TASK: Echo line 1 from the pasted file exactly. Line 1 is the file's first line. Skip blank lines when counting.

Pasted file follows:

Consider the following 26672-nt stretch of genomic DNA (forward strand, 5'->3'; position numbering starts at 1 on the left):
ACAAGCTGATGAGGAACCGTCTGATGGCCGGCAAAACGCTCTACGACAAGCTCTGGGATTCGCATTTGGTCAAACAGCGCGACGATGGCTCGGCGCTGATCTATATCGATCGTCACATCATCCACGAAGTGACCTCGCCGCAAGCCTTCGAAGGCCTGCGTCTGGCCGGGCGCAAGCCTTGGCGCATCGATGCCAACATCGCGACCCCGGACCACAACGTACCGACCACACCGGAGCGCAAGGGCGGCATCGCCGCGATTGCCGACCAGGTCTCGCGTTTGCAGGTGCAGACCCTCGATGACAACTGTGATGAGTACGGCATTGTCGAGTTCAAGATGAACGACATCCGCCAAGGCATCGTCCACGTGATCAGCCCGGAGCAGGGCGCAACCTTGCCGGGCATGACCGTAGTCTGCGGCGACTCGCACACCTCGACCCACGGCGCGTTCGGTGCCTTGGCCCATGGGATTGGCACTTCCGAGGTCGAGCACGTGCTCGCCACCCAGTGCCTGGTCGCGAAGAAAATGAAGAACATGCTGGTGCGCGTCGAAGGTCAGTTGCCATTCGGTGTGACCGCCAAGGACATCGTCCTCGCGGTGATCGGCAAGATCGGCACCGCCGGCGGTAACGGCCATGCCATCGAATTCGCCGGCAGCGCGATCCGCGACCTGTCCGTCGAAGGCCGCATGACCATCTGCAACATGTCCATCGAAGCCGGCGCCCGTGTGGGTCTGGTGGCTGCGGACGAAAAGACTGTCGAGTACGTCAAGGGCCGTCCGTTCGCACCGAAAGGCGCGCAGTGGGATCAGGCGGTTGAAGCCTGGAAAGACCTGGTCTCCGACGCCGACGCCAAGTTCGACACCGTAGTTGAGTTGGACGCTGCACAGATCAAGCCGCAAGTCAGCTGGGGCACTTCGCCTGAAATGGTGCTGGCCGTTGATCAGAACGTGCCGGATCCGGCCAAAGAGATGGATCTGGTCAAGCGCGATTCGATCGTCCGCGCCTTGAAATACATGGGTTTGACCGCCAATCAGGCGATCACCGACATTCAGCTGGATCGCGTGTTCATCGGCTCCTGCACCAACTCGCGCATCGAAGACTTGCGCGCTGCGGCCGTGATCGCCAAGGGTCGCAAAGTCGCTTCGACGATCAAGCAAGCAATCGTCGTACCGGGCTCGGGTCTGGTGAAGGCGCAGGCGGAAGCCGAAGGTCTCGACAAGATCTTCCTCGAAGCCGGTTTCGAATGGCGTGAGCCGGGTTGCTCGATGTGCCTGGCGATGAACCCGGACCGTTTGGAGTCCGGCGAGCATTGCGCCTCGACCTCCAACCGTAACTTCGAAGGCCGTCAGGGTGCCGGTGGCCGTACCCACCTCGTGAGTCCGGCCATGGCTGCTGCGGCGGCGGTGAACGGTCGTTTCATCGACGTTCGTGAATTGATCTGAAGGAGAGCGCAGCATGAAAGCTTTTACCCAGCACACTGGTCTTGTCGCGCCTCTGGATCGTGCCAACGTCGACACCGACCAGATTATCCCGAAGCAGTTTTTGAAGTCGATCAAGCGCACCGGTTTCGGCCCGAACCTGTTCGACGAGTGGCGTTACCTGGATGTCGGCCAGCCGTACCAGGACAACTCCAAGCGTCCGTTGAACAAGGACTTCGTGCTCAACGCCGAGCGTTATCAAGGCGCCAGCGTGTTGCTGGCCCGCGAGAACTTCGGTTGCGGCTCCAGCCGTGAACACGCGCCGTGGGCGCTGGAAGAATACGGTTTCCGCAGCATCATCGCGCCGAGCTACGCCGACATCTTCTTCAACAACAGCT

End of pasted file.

Consider the following 26672-nt stretch of genomic DNA (forward strand, 5'->3'; position numbering starts at 1 on the left):